3 May 2014
A Modest Proposal on Sentencing Disparity
The chief purpose of a trial is to ensure and secure fair and impartial administration of justice between the parties to the action. A trial seeks to ascertain the truth of the matters in issue between the parties and to apply the law to those matters (“Trial”). The basic concept of a fair trial by jury has been in existence since the signing of the Magna Carta in 1215(Robinson). This idea has been in practice for hundreds of years and has been a fundamental and concrete provision in the establishment of the American criminal justice system. This concept is simple in nature but the process itself has become complicated in modern practice, mostly due to racial bias.
Discrimination and racism has plagued many aspects of the American culture, but this social stain is best documented in the court systems today. The marks are embedded upon sentencing and visible throughout prisons across the United States. Studies have found that racial/ethnic minorities are sentenced more harshly than whites even after legally relevant factors, such as offense seriousness and prior criminal history, are taken into consideration (Mitchell).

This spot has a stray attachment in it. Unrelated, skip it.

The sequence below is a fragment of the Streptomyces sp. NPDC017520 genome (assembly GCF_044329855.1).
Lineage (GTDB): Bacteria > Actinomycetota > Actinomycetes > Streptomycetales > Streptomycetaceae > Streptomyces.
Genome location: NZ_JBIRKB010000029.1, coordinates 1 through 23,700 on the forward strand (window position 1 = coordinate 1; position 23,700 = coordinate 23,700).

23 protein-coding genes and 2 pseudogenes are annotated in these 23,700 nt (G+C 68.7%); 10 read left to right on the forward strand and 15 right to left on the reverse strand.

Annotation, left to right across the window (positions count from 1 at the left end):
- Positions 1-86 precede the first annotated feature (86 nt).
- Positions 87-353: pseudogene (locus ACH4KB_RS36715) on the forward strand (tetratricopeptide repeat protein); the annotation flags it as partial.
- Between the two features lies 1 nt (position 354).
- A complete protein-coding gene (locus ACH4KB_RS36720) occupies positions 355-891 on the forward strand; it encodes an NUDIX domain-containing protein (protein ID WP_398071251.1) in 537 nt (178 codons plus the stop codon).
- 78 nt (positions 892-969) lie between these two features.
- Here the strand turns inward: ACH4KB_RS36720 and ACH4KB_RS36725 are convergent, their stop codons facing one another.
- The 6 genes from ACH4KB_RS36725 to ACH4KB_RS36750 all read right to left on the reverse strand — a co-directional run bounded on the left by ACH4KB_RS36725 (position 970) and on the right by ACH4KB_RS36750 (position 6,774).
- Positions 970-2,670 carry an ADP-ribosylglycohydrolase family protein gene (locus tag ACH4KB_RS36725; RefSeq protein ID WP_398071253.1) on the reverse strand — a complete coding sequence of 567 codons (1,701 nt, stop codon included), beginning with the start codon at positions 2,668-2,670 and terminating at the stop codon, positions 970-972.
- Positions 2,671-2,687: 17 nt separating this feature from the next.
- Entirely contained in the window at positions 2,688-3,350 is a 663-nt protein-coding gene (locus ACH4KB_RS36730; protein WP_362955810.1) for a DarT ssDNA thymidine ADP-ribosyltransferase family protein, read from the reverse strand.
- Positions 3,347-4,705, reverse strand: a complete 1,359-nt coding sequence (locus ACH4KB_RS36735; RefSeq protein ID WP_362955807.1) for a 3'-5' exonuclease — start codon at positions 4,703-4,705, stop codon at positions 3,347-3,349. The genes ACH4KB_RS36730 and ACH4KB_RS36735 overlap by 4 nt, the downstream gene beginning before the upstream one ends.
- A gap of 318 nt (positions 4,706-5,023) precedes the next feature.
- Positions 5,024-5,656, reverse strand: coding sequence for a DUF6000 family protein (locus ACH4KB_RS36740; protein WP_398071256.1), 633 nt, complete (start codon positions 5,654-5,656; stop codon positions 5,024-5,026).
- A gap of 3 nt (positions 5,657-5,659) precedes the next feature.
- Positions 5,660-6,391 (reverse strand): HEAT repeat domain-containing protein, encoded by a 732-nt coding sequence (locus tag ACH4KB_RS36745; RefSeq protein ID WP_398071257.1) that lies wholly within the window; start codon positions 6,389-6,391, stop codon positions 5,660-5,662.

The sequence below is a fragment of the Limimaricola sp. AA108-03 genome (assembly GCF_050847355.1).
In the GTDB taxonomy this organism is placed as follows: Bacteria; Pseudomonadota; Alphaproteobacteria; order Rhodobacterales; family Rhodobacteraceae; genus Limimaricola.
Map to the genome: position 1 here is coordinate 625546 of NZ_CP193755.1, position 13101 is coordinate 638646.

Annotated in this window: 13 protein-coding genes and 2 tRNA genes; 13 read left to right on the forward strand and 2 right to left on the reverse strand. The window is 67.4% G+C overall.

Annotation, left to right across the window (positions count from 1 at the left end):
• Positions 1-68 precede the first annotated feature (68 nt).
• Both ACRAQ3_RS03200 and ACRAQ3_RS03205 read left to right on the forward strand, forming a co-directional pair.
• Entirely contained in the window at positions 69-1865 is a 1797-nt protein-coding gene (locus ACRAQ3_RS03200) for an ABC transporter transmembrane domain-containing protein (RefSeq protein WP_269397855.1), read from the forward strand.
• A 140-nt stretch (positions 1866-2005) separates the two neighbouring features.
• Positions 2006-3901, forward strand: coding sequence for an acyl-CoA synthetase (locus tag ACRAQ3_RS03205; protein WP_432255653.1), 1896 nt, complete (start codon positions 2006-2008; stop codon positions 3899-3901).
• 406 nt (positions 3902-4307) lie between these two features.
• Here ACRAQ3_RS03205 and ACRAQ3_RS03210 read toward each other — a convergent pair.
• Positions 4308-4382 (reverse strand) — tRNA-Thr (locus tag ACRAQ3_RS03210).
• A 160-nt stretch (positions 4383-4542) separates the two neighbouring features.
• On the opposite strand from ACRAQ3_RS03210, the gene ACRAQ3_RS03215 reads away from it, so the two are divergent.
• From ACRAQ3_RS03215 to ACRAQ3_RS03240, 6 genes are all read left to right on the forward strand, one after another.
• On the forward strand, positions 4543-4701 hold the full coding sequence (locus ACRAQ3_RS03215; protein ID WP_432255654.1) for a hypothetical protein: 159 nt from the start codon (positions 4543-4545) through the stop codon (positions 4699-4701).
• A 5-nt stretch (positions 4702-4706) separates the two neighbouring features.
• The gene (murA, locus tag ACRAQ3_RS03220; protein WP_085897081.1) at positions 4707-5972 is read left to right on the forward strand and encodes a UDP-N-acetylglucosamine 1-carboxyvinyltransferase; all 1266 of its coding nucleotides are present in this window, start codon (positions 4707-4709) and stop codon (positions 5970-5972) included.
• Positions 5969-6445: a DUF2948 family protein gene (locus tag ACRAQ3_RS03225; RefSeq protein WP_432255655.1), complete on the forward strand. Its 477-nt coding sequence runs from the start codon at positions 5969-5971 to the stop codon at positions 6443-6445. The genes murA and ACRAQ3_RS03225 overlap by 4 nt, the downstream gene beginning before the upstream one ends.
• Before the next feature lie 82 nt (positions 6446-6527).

The solution is blatantly obvious; we just choose not to see it. To establish and maintain the integrity of our legal system we MUST end the rampant trend of racial disparity during sentencing. In order to prevent this injustice we must eliminate factors that enable discrimination in the courts. This can be accomplished by making it mandatory that ALL judges and jurors are 100% blind.
By implementing my plan we will be providing more employment opportunities for the blind and promote more ways for them to become involved in the community. It will also demand a more challenging testimony from lawyers, defendants, and experts who take the stand. This would be entertaining as well as facilitating the need to expand education because after all neither the judge nor the jury can see the evidence.